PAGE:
John the Baptist knew that these were signs of the Kingdom of God.  This is why, in today's gospel (Mt 11:2-11), when he asks if Jesus is the one who is to come, Jesus replies by citing the healing miracles He has performed.  "Go and tell John what you hear and see: the blind regain their sight, the lame walk, lepers and cleansed, the deaf hear, the dead are raised, and the poor have the good news proclaimed to them."  Jesus healed these people not only because He loved them individually (which of course He did); He was signalling a universal healing.  Christ's ministry was not just to a few wounded and broken people in Palestine; it is a universal ministry for all places and all times.  His ministry is nothing less than to bring creation to perfection.  This is the good news.  We, too, can be citizens of God's Kingdom, this perfect creation with no ills or calamities, no famine, no war, no poverty or homelessness.  Think about all the sources of suffering in your life or in the lives of loved ones.  No cancer.  No heart disease.  No diabetes.  No fire or flood.  No frightened hearts.

John the Baptist is the one sent to prepare the way before Christ.  And what is that way?  What must we do to become citizens of this new perfect creation?  John tells us to do one thing, over and over again.  "Repent!"  This is where that other kind of evil comes into the story, the evil we are all too familiar with - moral evil.  

"Angels and men, as intelligent and free creatures, have to journey toward their ultimate destinies by their free choice and preferential love.  They can therefore go astray.  Indeed, they have sinned.  Thus has moral evil, incommensurably more harmful than physical evil, entered the world" (CCC 311).

Just as physical evil is the absence of a good that ought to exist (an eye that cannot see, legs that cannot stand, a tongue without a voice, etc), so is moral evil the absence of a good.  Only with moral evil, that absence is caused by our own choosing.  And for those evils we commit, we are culpable.  We are accountable when there is hatred instead of love; when there is greed instead of charity; when there is anger in place of forgiveness.  When we commit moral evil, when we sin, we make ourselves less than we were created to be.  We wound ourselves.  We cannot take those wounds with us into paradise, where there is no brokenness.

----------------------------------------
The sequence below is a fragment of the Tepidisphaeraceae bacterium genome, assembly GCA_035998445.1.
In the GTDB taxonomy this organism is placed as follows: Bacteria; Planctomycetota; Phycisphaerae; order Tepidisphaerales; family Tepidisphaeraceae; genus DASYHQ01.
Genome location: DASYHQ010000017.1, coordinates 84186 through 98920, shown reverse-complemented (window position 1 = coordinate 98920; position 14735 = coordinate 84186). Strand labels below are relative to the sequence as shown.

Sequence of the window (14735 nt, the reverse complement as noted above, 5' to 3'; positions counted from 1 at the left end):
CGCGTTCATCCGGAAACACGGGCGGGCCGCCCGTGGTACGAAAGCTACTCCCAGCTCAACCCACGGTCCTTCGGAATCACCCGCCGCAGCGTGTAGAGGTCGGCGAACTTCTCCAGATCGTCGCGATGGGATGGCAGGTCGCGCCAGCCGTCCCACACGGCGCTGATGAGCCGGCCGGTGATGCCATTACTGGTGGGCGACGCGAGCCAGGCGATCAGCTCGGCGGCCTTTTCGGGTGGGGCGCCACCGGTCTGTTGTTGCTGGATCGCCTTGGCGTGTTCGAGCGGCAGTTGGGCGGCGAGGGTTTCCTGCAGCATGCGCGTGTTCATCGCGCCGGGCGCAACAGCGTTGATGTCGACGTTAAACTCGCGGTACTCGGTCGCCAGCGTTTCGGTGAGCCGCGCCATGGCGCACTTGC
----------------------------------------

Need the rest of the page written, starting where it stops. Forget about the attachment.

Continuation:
Jesus healed the physical evils of the lame and the blind.  So, too, He stands ready to heal the more harmful moral evils of our own sins.  But just as moral evil is caused by our own choice, the healing must begin with our own choice. We need to choose to turn away from our sins.  This is what it means to repent.  We need to leave those evils behind us and ask humbly for His forgiveness.  If we empty our heart of sin, Christ will fill it with joy.  To quote our first pope, "There is cause for rejoicing here" (1 Pt 1:6).  To quote our current pope, "The joy of the gospel fills the hearts and lives of all who encounter Jesus.  Those who accept His offer of salvation are set free from sin, sorrow, inner emptiness and loneliness.  With Christ joy is constantly born anew" (Evangelii Gaudium 1).

Prepare your heart to welcome Jesus this Advent.  Prepare yourself to be a citizen of that perfect world to come.  Then you can sing with the saints, Rejoice in the Lord always; again I say, rejoice.  Indeed, the Lord is near!  Gaudete!


--
WCU Catholic Campus Ministry
Matthew Newsome, MTh, campus minister
  
(828)293-9374  |   POB 2766, Cullowhee NC 28723